Seadrill Plunges Again



Seadrill Plunges Again
Seadrill fell further in Oslo trading after Carnegie Investment Bank AB cut its target price by 88 percent.

(Bloomberg) -- Seadrill Ltd. fell further in Oslo trading after Carnegie Investment Bank AB cut its target price by 88%, raising fresh concerns over the offshore driller’s debt.

The offshore rig market recovery is “not happening fast enough,” Carnegie said in a note to clients on Monday, cutting its recommendation to sell from buy and slashing the target price to 25 kroner a share from 210 kroner previously.

The rig company controlled by billionaire John Fredriksen emerged from bankruptcy protection last year after raising new capital and cutting liabilities. Yet it still has almost $6 billion of bank debt that was pushed down the road in a bet that the market would recover in time.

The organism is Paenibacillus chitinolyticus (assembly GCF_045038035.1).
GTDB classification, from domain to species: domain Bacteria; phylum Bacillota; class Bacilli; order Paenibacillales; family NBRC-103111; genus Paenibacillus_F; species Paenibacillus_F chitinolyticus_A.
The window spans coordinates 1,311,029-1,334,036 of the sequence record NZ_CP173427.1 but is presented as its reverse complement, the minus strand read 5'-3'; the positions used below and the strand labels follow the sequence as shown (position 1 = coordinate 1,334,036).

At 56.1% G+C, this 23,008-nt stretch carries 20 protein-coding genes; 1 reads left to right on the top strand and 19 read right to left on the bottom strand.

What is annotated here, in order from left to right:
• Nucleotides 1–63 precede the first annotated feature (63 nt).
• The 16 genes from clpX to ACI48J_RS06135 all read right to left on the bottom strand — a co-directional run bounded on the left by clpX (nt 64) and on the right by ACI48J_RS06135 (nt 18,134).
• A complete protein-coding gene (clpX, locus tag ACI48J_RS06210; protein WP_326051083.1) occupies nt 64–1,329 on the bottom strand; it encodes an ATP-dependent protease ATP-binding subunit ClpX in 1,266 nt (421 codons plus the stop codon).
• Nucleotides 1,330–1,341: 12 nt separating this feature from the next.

Seadrill fell as much as 14% to 40.40 kroner a share, the lowest level since relisting at the end of July. The stock has dropped continuously since Thursday, when oil’s worst day of the year pushed industry shares down.

“We see a high probability of liquidity drying up by 2021/22,” analysts Frederik Lunde and Lauritz Georg Karvel said in the note. “The severe cut in target price is a function of the high debt.”

Seadrill, meanwhile, remains confident that the market will recover in time, Chief Executive Officer Anton Dibowitz said on Thursday, after the company published its first-quarter results.

To contact the reporter on this story:
Mikael Holter in Oslo at mholter2@bloomberg.net

To contact the editors responsible for this story:
James Herron at jherron9@bloomberg.net
Stephen Treloar, Jonas Bergman



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